Bullish Q&A: “My problem is that I am scared of almost everything”

Dear Jen,

First of all, I’d like to thank you for the Bullish articles, they are so insightful, honest, and truly inspirational.

My problem is that I am scared of almost everything. Somehow I manage to do the basic things, such as going to classes, but I can’t stop worrying. It’s fucking exhausting. I don’t want my life reduced to this, it’s distracting me from working towards my goals. I want to become a doctor and move abroad (and possibly stop being afraid of talking to people), but I know that I won’t be able to do any of this with my current mindset. There are steps I managed to take; I got into med school and passed last year’s finals; I have travelled to several countries – including a solo trip to Sweden. Yet, no matter how hard I try, I can’t help feeling that I’ll never be good enough.

Do you think there is a way I could keep the overly emotional part of my brain from ruining my life?

Thanks for writing.

First of all, anxiety disorders are absolutely real things.

I have some ideas for you, of course. But I wonder why you wrote to me instead of seeing a doctor? Is it somehow easier or better to think of a having a serious life problem that can maybe be managed with the kinds of strategies I can offer than to think of having a serious life problem that is a diagnosable mental illness?

You might enjoy reading the work of Esmé Wang, who writes about coping with mental illness. I actually get quite a few questions from people affected by depression and other mental illnesses. Wanting to be bullish despite mental illness is common, at least around here.

So, please do consider at least a consultation with a medical professional. Oh, and I don’t know what country you’re in. Some countries take mental health more seriously than others, and some primary care doctors are better with (appropriate) referrals than others. The reason I mention this is to encourage you to talk to more than one doctor if the first one gives you an inappropriate response. (“If you’re afraid, find a man to protect you! Why do you want to do all those things anyway? Do you like babies?”) Stay strong. Be assertive and unrelenting in getting the help you need.

That said, I do have some suggestions.

1. Meditation. Possibly with a private teacher.

I am personally, as you probably know, not very new-agey, nor do I happen to be a Buddhist. I am attracted to meditation, though, because I am interested in how the brain works and how we can control our minds.

So much of the Western intellectual tradition (for instance, everything I read in my philosophy program at Dartmouth) seems to ignore the elephant in the room — we can sometimes manage to write books in a very precise, linear, dispassionate way, but everyone’s mind inside is a mess. A stream of wild thought, much of it random (or random-seeming), unproductive, and even sabotaging. Meditation (and Buddhism) make that a central concern.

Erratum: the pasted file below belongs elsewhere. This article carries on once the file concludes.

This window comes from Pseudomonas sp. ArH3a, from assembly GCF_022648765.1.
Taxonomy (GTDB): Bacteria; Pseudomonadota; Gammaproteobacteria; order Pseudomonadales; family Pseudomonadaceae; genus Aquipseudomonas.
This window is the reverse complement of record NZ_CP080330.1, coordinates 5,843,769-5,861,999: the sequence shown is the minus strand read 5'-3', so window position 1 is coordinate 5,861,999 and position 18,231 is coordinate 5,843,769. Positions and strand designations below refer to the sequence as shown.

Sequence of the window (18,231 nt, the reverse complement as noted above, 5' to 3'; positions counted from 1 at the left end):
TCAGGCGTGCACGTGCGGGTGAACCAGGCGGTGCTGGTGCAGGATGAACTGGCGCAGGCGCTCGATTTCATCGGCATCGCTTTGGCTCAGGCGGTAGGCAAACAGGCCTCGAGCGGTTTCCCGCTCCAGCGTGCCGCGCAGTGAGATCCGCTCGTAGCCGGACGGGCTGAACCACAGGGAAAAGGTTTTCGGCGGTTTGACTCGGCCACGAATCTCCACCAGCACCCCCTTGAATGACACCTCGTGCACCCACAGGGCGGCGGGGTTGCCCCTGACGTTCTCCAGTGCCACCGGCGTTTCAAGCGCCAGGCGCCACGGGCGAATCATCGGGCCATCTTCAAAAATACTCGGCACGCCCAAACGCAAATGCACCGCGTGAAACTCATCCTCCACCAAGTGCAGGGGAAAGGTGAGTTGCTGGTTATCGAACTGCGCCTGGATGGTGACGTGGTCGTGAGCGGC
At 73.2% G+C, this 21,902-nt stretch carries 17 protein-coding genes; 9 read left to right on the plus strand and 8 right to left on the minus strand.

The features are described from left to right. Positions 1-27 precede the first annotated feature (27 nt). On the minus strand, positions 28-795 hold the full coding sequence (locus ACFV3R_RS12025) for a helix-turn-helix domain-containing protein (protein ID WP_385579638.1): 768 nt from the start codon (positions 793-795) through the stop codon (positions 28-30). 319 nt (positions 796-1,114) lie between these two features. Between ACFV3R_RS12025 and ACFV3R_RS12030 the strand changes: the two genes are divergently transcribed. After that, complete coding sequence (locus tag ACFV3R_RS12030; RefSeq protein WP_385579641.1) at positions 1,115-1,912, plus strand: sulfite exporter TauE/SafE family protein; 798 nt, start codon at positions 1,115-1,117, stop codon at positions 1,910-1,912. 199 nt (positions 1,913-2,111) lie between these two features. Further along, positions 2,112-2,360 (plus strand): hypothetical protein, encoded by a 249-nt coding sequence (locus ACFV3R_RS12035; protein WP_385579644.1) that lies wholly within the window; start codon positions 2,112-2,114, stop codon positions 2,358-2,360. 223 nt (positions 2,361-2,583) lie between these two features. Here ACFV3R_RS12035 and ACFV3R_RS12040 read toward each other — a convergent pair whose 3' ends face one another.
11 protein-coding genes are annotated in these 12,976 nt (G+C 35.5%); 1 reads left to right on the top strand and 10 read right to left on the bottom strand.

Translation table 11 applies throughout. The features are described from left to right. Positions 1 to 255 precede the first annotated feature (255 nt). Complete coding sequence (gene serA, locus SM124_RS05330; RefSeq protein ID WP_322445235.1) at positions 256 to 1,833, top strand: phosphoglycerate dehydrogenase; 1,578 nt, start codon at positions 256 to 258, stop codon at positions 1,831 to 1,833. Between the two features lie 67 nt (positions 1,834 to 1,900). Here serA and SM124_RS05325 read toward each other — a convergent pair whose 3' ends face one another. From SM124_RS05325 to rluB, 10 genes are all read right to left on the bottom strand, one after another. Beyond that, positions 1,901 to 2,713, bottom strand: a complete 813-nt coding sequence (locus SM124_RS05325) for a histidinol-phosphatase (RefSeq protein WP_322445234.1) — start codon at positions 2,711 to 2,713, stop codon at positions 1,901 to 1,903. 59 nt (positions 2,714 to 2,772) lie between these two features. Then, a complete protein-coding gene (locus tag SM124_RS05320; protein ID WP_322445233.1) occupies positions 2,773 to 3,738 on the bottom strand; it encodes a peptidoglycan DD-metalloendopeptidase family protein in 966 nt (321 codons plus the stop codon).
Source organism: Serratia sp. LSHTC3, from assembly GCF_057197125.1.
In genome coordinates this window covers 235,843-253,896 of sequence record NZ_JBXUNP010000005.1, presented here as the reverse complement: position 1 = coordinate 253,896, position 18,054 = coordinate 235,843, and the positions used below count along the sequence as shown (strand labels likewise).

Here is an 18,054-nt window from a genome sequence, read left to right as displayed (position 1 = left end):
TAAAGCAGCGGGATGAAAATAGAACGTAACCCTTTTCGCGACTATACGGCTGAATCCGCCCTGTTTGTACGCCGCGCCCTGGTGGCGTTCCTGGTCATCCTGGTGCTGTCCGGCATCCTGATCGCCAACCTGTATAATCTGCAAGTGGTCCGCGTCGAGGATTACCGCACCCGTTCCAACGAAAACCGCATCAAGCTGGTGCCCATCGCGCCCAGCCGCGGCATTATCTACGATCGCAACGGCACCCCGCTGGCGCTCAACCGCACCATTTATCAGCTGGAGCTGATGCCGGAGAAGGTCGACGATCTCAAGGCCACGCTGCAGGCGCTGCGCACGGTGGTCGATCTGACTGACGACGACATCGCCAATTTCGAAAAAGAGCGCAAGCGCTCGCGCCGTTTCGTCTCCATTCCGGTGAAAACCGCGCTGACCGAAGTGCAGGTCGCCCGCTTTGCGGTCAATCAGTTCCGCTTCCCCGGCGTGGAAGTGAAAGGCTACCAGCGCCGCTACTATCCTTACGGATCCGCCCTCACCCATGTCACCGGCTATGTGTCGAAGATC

The idea of a clear, calm mind appeals to me very much, as I imagine it would to you. Here is a classic book that I have read and enjoyed, and which I was initially attracted to based entirely on the title: Turning the Mind Into an Ally.

2. Recalibrate.

You did manage the solo trip to Sweden. (Me too!) Good! Now go jump out of a plane. Or go bungee jumping. Something physical.

If you have an interest, find a group you can train with for triathalons or long cycling tours or something else that is very physically demanding and, preferably, outdoors. These aren’t my personal favorite things to do, I admit. But I find that healthy physical stress tends to put all that “other” stress in perspective. And exercise and the outdoors just seem to reset the brain.

We weren’t meant to sit still and stare and computers and care so much about intangible things. That life makes us neurotic.

3. Lump it all together.

You have a lot of worries, right? Try writing out a list. Get it all out. (Do this as often as needed.) If there’s something you really need to do something about, go do it. Ask for help, or email someone saying asking for an extension of a deadline, or apologizing and saying you won’t be able to get X done after all. Sometimes you can just write an email that begins “I’m worried…” and then shares a mutual concern, and asks the other person what you, or the two of you together, should do. If you have bosses or managers, some of this is actually their job.

Once you’ve completed the tasks related to the concerns you can actually control, you’ll have a bunch of irrational worries left, right? Or sometimes worries aren’t irrational so much as that their probability is so low it’s irrational to think about them. Those worries.

Mentally lump them all together. It’s not 35 worries. You have 1 Big Worry. (Sounds like the worst Jay-Z parody ever.) Next time the worries start to gang up on you, don’t engage them, elaborate on them, or give them brain space. Think to yourself, “Oh, that’s just my Worry acting up again.” If you think of new worries — of course you will — mentally add them to the 1 Big Worry.

35 worries can dance around in your head and interact and keep you occupied for hours. One big, nebulous ball of worry is easier to see for what it is — an unfortunate aspect of the human condition that can be managed and often just dismissed from your mind.

I hope that helps! But please don’t hesitate to find a professional to talk to. You want every tool you can access to build the life you want.

Sincerely,

Jen

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